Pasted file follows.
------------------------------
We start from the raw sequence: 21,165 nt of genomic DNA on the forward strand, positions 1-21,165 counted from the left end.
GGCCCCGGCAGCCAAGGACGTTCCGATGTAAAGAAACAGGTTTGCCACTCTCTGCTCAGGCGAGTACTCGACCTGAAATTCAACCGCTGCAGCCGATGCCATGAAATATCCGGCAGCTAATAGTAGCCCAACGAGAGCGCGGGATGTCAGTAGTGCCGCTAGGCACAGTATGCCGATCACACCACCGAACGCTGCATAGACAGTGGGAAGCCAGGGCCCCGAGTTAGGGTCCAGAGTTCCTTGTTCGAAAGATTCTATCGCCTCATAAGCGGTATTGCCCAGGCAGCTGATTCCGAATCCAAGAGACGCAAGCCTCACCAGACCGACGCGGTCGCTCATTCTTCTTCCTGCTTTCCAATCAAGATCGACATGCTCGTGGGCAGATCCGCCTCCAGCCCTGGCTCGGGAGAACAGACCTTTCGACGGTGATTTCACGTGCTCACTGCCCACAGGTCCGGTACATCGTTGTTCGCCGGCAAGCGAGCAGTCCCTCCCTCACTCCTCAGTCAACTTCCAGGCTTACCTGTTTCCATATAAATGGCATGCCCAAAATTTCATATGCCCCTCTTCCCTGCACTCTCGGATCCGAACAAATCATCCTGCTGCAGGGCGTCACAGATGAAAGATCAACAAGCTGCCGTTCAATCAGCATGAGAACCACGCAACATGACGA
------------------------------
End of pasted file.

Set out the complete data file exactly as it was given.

We start from the raw sequence: 21,165 nt of genomic DNA on the forward strand, positions 1-21,165 counted from the left end.
GGCCCCGGCAGCCAAGGACGTTCCGATGTAAAGAAACAGGTTTGCCACTCTCTGCTCAGGCGAGTACTCGACCTGAAATTCAACCGCTGCAGCCGATGCCATGAAATATCCGGCAGCTAATAGTAGCCCAACGAGAGCGCGGGATGTCAGTAGTGCCGCTAGGCACAGTATGCCGATCACACCACCGAACGCTGCATAGACAGTGGGAAGCCAGGGCCCCGAGTTAGGGTCCAGAGTTCCTTGTTCGAAAGATTCTATCGCCTCATAAGCGGTATTGCCCAGGCAGCTGATTCCGAATCCAAGAGACGCAAGCCTCACCAGACCGACGCGGTCGCTCATTCTTCTTCCTGCTTTCCAATCAAGATCGACATGCTCGTGGGCAGATCCGCCTCCAGCCCTGGCTCGGGAGAACAGACCTTTCGACGGTGATTTCACGTGCTCACTGCCCACAGGTCCGGTACATCGTTGTTCGCCGGCAAGCGAGCAGTCCCTCCCTCACTCCTCAGTCAACTTCCAGGCTTACCTGTTTCCATATAAATGGCATGCCCAAAATTTCATATGCCCCTCTTCCCTGCACTCTCGGATCCGAACAAATCATCCTGCTGCAGGGCGTCACAGATGAAAGATCAACAAGCTGCCGTTCAATCAGCATGAGAACCACGCAACATGACGA